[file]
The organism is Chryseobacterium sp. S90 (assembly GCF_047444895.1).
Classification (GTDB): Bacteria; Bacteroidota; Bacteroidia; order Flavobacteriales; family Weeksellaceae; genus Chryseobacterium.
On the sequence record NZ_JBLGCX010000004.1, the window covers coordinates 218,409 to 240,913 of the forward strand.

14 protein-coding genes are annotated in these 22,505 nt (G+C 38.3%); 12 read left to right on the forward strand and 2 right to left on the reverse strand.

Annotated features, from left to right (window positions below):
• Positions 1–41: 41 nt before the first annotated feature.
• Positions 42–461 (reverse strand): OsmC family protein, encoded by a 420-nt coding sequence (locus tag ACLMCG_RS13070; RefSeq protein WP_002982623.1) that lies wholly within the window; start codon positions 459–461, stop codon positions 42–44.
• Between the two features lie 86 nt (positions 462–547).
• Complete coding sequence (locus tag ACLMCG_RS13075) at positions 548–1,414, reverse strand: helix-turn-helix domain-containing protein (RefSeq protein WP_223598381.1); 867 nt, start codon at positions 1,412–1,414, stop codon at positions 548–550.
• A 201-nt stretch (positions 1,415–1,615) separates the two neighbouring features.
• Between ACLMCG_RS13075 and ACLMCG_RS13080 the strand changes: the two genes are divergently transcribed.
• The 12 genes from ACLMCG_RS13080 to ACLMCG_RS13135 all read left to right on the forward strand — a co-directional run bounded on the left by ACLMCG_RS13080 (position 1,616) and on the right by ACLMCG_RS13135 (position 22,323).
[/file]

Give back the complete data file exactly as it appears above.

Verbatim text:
The organism is Chryseobacterium sp. S90 (assembly GCF_047444895.1).
Classification (GTDB): Bacteria; Bacteroidota; Bacteroidia; order Flavobacteriales; family Weeksellaceae; genus Chryseobacterium.
On the sequence record NZ_JBLGCX010000004.1, the window covers coordinates 218,409 to 240,913 of the forward strand.

14 protein-coding genes are annotated in these 22,505 nt (G+C 38.3%); 12 read left to right on the forward strand and 2 right to left on the reverse strand.

Annotated features, from left to right (window positions below):
• Positions 1–41: 41 nt before the first annotated feature.
• Positions 42–461 (reverse strand): OsmC family protein, encoded by a 420-nt coding sequence (locus tag ACLMCG_RS13070; RefSeq protein WP_002982623.1) that lies wholly within the window; start codon positions 459–461, stop codon positions 42–44.
• Between the two features lie 86 nt (positions 462–547).
• Complete coding sequence (locus tag ACLMCG_RS13075) at positions 548–1,414, reverse strand: helix-turn-helix domain-containing protein (RefSeq protein WP_223598381.1); 867 nt, start codon at positions 1,412–1,414, stop codon at positions 548–550.
• A 201-nt stretch (positions 1,415–1,615) separates the two neighbouring features.
• Between ACLMCG_RS13075 and ACLMCG_RS13080 the strand changes: the two genes are divergently transcribed.
• The 12 genes from ACLMCG_RS13080 to ACLMCG_RS13135 all read left to right on the forward strand — a co-directional run bounded on the left by ACLMCG_RS13080 (position 1,616) and on the right by ACLMCG_RS13135 (position 22,323).